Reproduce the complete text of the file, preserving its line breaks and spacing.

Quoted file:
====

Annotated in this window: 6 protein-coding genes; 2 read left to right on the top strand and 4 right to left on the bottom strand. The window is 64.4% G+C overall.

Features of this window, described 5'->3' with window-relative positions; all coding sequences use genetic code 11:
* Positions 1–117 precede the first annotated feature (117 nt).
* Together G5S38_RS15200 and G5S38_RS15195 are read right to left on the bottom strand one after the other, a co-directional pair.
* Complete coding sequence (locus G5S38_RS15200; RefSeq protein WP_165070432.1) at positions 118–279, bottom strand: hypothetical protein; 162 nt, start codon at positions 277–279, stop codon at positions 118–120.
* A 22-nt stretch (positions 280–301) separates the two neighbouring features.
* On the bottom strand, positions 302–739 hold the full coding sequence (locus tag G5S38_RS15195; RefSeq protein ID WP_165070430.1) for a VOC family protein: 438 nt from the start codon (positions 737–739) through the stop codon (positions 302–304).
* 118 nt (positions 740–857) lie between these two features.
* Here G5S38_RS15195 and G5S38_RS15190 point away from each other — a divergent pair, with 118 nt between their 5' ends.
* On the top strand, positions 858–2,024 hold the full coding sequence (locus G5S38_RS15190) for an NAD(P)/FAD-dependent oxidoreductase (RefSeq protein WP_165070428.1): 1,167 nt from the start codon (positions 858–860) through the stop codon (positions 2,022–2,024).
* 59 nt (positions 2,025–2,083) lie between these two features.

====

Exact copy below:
Annotated in this window: 6 protein-coding genes; 2 read left to right on the top strand and 4 right to left on the bottom strand. The window is 64.4% G+C overall.

Features of this window, described 5'->3' with window-relative positions; all coding sequences use genetic code 11:
* Positions 1–117 precede the first annotated feature (117 nt).
* Together G5S38_RS15200 and G5S38_RS15195 are read right to left on the bottom strand one after the other, a co-directional pair.
* Complete coding sequence (locus G5S38_RS15200; RefSeq protein WP_165070432.1) at positions 118–279, bottom strand: hypothetical protein; 162 nt, start codon at positions 277–279, stop codon at positions 118–120.
* A 22-nt stretch (positions 280–301) separates the two neighbouring features.
* On the bottom strand, positions 302–739 hold the full coding sequence (locus tag G5S38_RS15195; RefSeq protein ID WP_165070430.1) for a VOC family protein: 438 nt from the start codon (positions 737–739) through the stop codon (positions 302–304).
* 118 nt (positions 740–857) lie between these two features.
* Here G5S38_RS15195 and G5S38_RS15190 point away from each other — a divergent pair, with 118 nt between their 5' ends.
* On the top strand, positions 858–2,024 hold the full coding sequence (locus G5S38_RS15190) for an NAD(P)/FAD-dependent oxidoreductase (RefSeq protein WP_165070428.1): 1,167 nt from the start codon (positions 858–860) through the stop codon (positions 2,022–2,024).
* 59 nt (positions 2,025–2,083) lie between these two features.